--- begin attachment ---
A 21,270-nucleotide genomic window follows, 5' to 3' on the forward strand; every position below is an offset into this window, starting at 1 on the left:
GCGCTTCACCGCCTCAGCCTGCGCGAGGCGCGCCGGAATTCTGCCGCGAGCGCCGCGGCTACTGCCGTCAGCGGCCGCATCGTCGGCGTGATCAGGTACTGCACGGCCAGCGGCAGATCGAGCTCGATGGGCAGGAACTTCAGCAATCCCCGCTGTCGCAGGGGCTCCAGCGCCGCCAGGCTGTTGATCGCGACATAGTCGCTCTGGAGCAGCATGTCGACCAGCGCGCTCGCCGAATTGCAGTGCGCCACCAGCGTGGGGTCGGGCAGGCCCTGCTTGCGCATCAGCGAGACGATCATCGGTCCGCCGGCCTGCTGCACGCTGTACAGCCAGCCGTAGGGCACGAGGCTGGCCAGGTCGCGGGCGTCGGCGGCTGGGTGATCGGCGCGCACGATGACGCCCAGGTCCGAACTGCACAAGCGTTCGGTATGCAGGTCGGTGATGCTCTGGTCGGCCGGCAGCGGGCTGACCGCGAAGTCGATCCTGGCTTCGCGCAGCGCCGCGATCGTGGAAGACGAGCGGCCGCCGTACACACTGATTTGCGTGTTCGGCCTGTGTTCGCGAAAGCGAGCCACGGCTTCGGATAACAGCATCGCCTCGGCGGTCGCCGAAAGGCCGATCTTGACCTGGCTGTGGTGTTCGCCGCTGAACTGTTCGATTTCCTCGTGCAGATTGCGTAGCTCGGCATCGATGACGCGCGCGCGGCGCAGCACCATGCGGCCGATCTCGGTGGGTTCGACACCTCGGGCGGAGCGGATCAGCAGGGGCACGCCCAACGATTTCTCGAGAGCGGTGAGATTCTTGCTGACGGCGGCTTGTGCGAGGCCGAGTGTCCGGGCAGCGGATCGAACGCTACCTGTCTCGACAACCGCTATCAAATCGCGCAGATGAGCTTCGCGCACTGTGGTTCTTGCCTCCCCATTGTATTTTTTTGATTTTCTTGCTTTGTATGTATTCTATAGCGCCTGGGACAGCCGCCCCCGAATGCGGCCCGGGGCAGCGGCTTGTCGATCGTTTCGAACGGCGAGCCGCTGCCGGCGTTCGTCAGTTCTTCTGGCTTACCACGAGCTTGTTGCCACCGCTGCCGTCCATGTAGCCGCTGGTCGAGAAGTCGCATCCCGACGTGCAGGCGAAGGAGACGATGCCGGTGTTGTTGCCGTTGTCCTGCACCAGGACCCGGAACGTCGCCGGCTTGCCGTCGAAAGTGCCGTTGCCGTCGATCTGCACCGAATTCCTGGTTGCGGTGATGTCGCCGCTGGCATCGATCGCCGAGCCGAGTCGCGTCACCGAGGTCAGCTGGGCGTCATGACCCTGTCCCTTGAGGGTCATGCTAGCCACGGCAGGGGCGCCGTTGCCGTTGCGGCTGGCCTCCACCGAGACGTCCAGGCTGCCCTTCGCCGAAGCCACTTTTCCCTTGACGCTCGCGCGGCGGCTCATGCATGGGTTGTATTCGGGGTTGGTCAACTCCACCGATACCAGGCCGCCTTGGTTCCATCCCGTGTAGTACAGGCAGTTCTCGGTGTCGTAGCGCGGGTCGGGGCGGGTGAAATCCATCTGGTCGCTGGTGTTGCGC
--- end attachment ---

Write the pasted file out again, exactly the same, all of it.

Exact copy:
A 21,270-nucleotide genomic window follows, 5' to 3' on the forward strand; every position below is an offset into this window, starting at 1 on the left:
GCGCTTCACCGCCTCAGCCTGCGCGAGGCGCGCCGGAATTCTGCCGCGAGCGCCGCGGCTACTGCCGTCAGCGGCCGCATCGTCGGCGTGATCAGGTACTGCACGGCCAGCGGCAGATCGAGCTCGATGGGCAGGAACTTCAGCAATCCCCGCTGTCGCAGGGGCTCCAGCGCCGCCAGGCTGTTGATCGCGACATAGTCGCTCTGGAGCAGCATGTCGACCAGCGCGCTCGCCGAATTGCAGTGCGCCACCAGCGTGGGGTCGGGCAGGCCCTGCTTGCGCATCAGCGAGACGATCATCGGTCCGCCGGCCTGCTGCACGCTGTACAGCCAGCCGTAGGGCACGAGGCTGGCCAGGTCGCGGGCGTCGGCGGCTGGGTGATCGGCGCGCACGATGACGCCCAGGTCCGAACTGCACAAGCGTTCGGTATGCAGGTCGGTGATGCTCTGGTCGGCCGGCAGCGGGCTGACCGCGAAGTCGATCCTGGCTTCGCGCAGCGCCGCGATCGTGGAAGACGAGCGGCCGCCGTACACACTGATTTGCGTGTTCGGCCTGTGTTCGCGAAAGCGAGCCACGGCTTCGGATAACAGCATCGCCTCGGCGGTCGCCGAAAGGCCGATCTTGACCTGGCTGTGGTGTTCGCCGCTGAACTGTTCGATTTCCTCGTGCAGATTGCGTAGCTCGGCATCGATGACGCGCGCGCGGCGCAGCACCATGCGGCCGATCTCGGTGGGTTCGACACCTCGGGCGGAGCGGATCAGCAGGGGCACGCCCAACGATTTCTCGAGAGCGGTGAGATTCTTGCTGACGGCGGCTTGTGCGAGGCCGAGTGTCCGGGCAGCGGATCGAACGCTACCTGTCTCGACAACCGCTATCAAATCGCGCAGATGAGCTTCGCGCACTGTGGTTCTTGCCTCCCCATTGTATTTTTTTGATTTTCTTGCTTTGTATGTATTCTATAGCGCCTGGGACAGCCGCCCCCGAATGCGGCCCGGGGCAGCGGCTTGTCGATCGTTTCGAACGGCGAGCCGCTGCCGGCGTTCGTCAGTTCTTCTGGCTTACCACGAGCTTGTTGCCACCGCTGCCGTCCATGTAGCCGCTGGTCGAGAAGTCGCATCCCGACGTGCAGGCGAAGGAGACGATGCCGGTGTTGTTGCCGTTGTCCTGCACCAGGACCCGGAACGTCGCCGGCTTGCCGTCGAAAGTGCCGTTGCCGTCGATCTGCACCGAATTCCTGGTTGCGGTGATGTCGCCGCTGGCATCGATCGCCGAGCCGAGTCGCGTCACCGAGGTCAGCTGGGCGTCATGACCCTGTCCCTTGAGGGTCATGCTAGCCACGGCAGGGGCGCCGTTGCCGTTGCGGCTGGCCTCCACCGAGACGTCCAGGCTGCCCTTCGCCGAAGCCACTTTTCCCTTGACGCTCGCGCGGCGGCTCATGCATGGGTTGTATTCGGGGTTGGTCAACTCCACCGATACCAGGCCGCCTTGGTTCCATCCCGTGTAGTACAGGCAGTTCTCGGTGTCGTAGCGCGGGTCGGGGCGGGTGAAATCCATCTGGTCGCTGGTGTTGCGC